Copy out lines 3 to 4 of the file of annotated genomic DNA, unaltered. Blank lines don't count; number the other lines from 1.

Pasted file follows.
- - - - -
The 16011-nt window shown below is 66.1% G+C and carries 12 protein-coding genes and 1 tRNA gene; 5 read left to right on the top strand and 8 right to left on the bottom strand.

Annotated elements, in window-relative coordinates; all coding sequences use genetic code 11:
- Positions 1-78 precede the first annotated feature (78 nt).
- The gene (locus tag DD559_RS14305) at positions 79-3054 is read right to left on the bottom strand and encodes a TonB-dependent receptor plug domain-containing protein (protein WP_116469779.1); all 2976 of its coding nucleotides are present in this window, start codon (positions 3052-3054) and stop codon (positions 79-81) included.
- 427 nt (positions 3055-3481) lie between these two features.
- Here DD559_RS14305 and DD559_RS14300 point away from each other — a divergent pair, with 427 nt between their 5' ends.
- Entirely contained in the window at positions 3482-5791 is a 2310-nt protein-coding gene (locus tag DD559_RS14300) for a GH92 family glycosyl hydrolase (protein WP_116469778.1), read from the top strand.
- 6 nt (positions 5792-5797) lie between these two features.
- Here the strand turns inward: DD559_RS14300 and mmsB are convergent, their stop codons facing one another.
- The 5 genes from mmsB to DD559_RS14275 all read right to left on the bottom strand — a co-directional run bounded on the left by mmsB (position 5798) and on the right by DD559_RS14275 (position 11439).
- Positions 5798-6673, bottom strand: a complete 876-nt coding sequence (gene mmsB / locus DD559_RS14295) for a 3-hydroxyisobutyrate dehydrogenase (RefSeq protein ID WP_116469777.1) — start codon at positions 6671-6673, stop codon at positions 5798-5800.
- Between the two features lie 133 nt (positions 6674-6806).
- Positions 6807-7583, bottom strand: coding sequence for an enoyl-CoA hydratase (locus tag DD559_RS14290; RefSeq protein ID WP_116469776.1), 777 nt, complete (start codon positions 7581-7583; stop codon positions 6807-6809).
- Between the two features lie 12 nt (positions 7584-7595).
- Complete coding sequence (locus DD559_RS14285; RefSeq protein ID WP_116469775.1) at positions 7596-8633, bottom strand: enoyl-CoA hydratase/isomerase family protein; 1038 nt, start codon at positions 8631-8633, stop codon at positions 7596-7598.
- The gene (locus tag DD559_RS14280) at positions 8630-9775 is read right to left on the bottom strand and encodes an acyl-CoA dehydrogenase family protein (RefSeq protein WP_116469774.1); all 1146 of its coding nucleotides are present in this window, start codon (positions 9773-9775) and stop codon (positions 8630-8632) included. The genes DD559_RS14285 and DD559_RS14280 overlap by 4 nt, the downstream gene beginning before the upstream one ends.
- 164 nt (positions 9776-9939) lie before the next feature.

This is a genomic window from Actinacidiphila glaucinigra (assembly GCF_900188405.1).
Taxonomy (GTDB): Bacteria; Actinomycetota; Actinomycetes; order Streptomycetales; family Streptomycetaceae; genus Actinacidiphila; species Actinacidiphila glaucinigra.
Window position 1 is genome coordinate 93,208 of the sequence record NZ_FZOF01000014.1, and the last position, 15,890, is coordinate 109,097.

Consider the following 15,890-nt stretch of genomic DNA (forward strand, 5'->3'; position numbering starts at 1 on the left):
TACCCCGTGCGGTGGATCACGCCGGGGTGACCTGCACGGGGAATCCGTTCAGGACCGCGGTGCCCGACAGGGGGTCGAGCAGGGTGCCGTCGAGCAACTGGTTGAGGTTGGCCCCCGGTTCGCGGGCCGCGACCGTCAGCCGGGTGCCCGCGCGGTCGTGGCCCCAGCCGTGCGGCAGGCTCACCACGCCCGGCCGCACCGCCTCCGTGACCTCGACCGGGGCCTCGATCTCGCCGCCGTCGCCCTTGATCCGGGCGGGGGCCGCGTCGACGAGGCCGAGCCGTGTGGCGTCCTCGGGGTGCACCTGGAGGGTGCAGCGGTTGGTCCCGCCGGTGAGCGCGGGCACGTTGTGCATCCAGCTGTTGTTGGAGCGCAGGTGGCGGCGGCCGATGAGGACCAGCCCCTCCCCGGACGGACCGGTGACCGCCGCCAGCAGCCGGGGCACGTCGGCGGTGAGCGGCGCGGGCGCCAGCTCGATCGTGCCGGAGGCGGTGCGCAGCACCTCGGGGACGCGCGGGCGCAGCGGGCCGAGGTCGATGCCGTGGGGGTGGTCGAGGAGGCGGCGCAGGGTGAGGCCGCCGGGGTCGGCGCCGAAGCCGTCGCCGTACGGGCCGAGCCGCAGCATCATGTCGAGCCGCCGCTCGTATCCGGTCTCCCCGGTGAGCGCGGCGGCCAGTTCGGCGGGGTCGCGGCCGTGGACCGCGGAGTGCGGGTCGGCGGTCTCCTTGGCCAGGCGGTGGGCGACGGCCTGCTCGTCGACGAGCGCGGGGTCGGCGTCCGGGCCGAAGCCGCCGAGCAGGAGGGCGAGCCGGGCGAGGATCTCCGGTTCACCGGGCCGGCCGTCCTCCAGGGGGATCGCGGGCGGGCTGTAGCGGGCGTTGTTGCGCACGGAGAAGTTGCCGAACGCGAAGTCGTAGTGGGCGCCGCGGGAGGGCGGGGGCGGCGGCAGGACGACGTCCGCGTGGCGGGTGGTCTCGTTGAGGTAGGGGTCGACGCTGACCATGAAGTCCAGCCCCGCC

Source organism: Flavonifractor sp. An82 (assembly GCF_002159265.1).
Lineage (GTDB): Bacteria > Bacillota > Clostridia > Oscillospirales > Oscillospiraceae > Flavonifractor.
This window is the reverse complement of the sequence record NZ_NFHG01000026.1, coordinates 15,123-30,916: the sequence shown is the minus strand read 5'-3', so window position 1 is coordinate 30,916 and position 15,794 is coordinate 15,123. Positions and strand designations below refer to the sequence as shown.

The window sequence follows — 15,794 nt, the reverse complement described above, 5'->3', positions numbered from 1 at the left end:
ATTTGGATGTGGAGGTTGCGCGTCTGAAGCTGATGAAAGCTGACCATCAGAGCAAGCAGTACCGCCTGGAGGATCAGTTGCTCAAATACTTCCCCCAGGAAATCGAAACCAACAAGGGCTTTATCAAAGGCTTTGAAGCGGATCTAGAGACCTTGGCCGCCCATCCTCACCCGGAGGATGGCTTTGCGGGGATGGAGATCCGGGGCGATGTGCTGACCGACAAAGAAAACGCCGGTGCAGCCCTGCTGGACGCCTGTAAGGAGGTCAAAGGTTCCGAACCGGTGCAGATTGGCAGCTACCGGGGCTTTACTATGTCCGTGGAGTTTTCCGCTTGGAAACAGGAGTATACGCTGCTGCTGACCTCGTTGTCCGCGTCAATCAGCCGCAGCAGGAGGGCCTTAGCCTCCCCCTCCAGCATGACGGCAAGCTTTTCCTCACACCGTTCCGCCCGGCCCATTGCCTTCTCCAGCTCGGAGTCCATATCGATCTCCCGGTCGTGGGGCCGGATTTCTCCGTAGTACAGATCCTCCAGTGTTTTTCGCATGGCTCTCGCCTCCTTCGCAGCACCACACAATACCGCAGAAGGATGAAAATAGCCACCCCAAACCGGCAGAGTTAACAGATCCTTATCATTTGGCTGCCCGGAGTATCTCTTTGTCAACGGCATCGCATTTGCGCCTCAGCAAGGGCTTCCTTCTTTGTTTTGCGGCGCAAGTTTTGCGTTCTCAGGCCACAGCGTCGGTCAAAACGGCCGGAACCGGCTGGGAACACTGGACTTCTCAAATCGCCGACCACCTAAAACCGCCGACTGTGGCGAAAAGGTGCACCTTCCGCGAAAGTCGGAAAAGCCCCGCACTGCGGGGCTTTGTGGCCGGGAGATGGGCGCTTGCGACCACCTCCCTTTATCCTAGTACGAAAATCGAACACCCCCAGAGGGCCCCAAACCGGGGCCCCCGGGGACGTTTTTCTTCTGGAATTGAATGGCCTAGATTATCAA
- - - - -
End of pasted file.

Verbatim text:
- Positions 1-78 precede the first annotated feature (78 nt).
- The gene (locus tag DD559_RS14305) at positions 79-3054 is read right to left on the bottom strand and encodes a TonB-dependent receptor plug domain-containing protein (protein WP_116469779.1); all 2976 of its coding nucleotides are present in this window, start codon (positions 3052-3054) and stop codon (positions 79-81) included.